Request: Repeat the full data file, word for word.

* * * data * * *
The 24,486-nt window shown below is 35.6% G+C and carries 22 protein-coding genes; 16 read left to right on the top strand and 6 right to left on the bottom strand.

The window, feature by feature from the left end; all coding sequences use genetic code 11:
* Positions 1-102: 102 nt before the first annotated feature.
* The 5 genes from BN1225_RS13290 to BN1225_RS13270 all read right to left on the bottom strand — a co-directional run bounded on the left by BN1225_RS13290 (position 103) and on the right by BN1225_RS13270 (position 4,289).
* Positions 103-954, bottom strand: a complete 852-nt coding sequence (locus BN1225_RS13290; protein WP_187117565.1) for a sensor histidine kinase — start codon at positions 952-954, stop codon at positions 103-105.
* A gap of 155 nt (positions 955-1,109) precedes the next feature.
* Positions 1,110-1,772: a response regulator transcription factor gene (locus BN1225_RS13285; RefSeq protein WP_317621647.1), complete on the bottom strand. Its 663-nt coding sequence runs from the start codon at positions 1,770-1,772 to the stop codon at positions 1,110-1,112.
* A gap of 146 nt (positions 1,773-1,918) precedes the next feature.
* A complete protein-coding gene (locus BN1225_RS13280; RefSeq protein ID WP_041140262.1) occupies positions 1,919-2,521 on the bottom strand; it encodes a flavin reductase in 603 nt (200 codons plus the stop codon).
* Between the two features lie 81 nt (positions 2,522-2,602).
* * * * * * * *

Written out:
The 24,486-nt window shown below is 35.6% G+C and carries 22 protein-coding genes; 16 read left to right on the top strand and 6 right to left on the bottom strand.

The window, feature by feature from the left end; all coding sequences use genetic code 11:
* Positions 1-102: 102 nt before the first annotated feature.
* The 5 genes from BN1225_RS13290 to BN1225_RS13270 all read right to left on the bottom strand — a co-directional run bounded on the left by BN1225_RS13290 (position 103) and on the right by BN1225_RS13270 (position 4,289).
* Positions 103-954, bottom strand: a complete 852-nt coding sequence (locus BN1225_RS13290; protein WP_187117565.1) for a sensor histidine kinase — start codon at positions 952-954, stop codon at positions 103-105.
* A gap of 155 nt (positions 955-1,109) precedes the next feature.
* Positions 1,110-1,772: a response regulator transcription factor gene (locus BN1225_RS13285; RefSeq protein WP_317621647.1), complete on the bottom strand. Its 663-nt coding sequence runs from the start codon at positions 1,770-1,772 to the stop codon at positions 1,110-1,112.
* A gap of 146 nt (positions 1,773-1,918) precedes the next feature.
* A complete protein-coding gene (locus BN1225_RS13280; RefSeq protein ID WP_041140262.1) occupies positions 1,919-2,521 on the bottom strand; it encodes a flavin reductase in 603 nt (200 codons plus the stop codon).
* Between the two features lie 81 nt (positions 2,522-2,602).